The Woman Suffrage Movement in the United States presents important moments and participants in the history of the American suffrage movement, ranging from the mid-nineteenth century through the passage of the Nineteenth Amendment in 1920.
The book highlights the many participants in the suffrage movement, including well-known leaders, lesser-known activists, major national organizations, and local efforts across the country. An array of perspectives is examined: the garment factory worker working for protective labor laws, the wealthy wife hoping to control her inheritance, the Black activist seeking voting power for her community, and the temperance worker wanting to vote for prohibition laws. The volume examines the crucial activism of Black suffragists and other women of color, as well as the fraught nature of the cross-racial coalition in the movement. The broad and accessible approach to this important period in history will enable students to consider questions such as: How could suffragists overcome their differences and build community? Were wealthy women who funded salaries, headquarters, and parades afforded more power? What tactics and strategies did suffragists utilize to lobby legislators and win over the public? How did suffragists and anti-suffragists wield racism as a political tactic both in support of and against the Nineteenth Amendment? How and when did women of color finally achieve the right to vote? Students will also be able to consider lessons from the suffrage movement for an inclusive feminist movement today.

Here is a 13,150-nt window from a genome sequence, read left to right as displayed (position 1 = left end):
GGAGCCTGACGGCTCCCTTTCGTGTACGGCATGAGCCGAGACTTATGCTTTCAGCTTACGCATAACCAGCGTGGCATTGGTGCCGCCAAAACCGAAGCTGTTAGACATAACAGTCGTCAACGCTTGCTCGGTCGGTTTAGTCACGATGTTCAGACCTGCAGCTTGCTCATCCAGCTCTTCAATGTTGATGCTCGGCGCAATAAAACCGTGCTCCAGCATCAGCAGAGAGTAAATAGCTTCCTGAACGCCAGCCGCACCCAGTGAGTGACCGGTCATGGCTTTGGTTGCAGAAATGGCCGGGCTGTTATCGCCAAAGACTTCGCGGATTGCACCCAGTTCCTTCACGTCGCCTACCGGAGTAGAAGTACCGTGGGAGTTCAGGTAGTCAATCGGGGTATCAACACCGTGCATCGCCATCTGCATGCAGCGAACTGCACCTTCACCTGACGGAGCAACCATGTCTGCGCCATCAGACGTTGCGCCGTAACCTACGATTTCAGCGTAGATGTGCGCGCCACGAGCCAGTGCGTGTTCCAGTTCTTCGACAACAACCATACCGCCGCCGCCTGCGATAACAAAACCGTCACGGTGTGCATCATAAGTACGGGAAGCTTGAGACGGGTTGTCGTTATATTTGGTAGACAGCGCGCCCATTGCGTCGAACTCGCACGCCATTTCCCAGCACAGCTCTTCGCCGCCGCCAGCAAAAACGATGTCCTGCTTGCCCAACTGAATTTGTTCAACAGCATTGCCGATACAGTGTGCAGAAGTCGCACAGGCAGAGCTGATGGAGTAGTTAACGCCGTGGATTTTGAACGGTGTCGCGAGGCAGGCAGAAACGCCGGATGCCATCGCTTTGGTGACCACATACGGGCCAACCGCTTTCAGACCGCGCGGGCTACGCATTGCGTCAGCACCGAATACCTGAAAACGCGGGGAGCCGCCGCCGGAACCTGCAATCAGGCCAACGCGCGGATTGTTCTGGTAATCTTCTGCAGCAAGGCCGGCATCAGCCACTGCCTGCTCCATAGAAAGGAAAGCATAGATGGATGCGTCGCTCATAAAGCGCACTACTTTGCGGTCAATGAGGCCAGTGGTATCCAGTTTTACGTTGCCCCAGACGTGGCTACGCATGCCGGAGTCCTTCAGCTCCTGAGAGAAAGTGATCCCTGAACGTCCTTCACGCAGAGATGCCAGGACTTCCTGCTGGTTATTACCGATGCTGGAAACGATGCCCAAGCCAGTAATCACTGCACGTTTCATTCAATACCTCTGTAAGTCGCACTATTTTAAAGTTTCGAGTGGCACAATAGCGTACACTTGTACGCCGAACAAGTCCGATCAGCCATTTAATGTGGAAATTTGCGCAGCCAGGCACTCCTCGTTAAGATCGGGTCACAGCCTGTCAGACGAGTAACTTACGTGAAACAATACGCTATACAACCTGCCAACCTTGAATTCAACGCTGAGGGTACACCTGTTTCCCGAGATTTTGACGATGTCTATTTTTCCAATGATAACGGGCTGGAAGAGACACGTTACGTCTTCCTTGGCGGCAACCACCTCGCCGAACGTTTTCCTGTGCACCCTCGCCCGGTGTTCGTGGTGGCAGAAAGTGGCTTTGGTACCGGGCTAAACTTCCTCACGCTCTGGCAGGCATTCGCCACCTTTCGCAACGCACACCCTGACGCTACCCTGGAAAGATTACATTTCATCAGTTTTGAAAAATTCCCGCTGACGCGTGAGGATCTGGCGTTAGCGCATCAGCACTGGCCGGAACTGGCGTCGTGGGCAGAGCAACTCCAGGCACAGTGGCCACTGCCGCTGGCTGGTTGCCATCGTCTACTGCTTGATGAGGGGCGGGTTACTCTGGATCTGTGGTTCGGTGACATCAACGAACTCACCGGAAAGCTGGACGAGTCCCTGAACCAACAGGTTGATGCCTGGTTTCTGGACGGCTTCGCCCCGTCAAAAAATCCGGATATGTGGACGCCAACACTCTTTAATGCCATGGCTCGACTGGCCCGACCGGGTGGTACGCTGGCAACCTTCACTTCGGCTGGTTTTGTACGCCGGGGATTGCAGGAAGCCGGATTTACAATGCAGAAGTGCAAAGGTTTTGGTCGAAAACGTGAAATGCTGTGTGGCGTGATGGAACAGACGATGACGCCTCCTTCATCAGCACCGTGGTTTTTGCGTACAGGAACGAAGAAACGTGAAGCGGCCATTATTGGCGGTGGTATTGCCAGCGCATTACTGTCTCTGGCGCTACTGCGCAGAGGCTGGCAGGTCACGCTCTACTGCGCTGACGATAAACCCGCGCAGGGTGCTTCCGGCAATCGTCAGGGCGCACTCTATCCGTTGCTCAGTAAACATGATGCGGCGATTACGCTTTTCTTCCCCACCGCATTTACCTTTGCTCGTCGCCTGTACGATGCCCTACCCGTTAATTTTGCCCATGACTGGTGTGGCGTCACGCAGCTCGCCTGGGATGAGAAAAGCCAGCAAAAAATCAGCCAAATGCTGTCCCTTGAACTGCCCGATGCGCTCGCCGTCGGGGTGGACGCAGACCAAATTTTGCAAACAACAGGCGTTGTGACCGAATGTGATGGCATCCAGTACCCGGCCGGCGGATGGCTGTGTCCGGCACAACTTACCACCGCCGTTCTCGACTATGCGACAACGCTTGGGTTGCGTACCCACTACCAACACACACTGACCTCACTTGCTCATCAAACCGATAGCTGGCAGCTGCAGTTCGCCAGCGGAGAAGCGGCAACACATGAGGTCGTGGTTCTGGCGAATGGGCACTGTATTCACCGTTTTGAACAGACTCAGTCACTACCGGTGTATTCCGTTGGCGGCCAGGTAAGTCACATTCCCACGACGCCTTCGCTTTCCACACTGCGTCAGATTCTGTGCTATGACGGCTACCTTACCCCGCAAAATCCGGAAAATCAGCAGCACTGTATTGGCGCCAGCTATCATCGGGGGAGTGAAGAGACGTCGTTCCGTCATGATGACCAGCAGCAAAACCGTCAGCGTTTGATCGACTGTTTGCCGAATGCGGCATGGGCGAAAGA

This book will be of interest to students and scholars in US women’s history, the history of the Gilded Age and the Progressive Era, and those interested in the histories of social movements.
Table of Contents
Part I: Background 1. Introduction Part II: Analysis 2. Early Demands for Women's Rights 3. Women in the Anti-Slavery Movement 4. Women's Rights Convention Begin 5. Suffrage and Citizenship after the Civil War 6. The Women's Christian Temperance Union (WCTU), the "Home Protection Ballot," and Women's Clubs 7. State Suffrage Compaigns in the Nineteenth Century 8. The Suffrage Movement Expands 9. Infighting at NAWSA Headquarters 10. Victory in California 11. Suffragists Take to the Streets 12. Rival National Associations 13. The Public Relations Campaign to Win Support for Suffrage 14. Campaign Strategy in Illinois, Iowa, and New York 15. Lobbying Congress for the Nineteenth Amendment 16. The NWP and NAWSA in South Carolina, New Mexico, and Texas 17. Suffragists Win Supprt in Congress for a Federal Amendment 18. Tennessee: the Thirty-Sixth State to Ratify the Nineteenth Amendment Part III: Assessment 19. Conclusion: The Nineteenth Amendment and Voting Rights from 1920 to the Present Part IV: Documents
Joan Marie Johnson is Director for Faculty at Northwestern University, USA. She has written extensively about the history of women and gender, philanthropy, feminism, race, social reform, and education.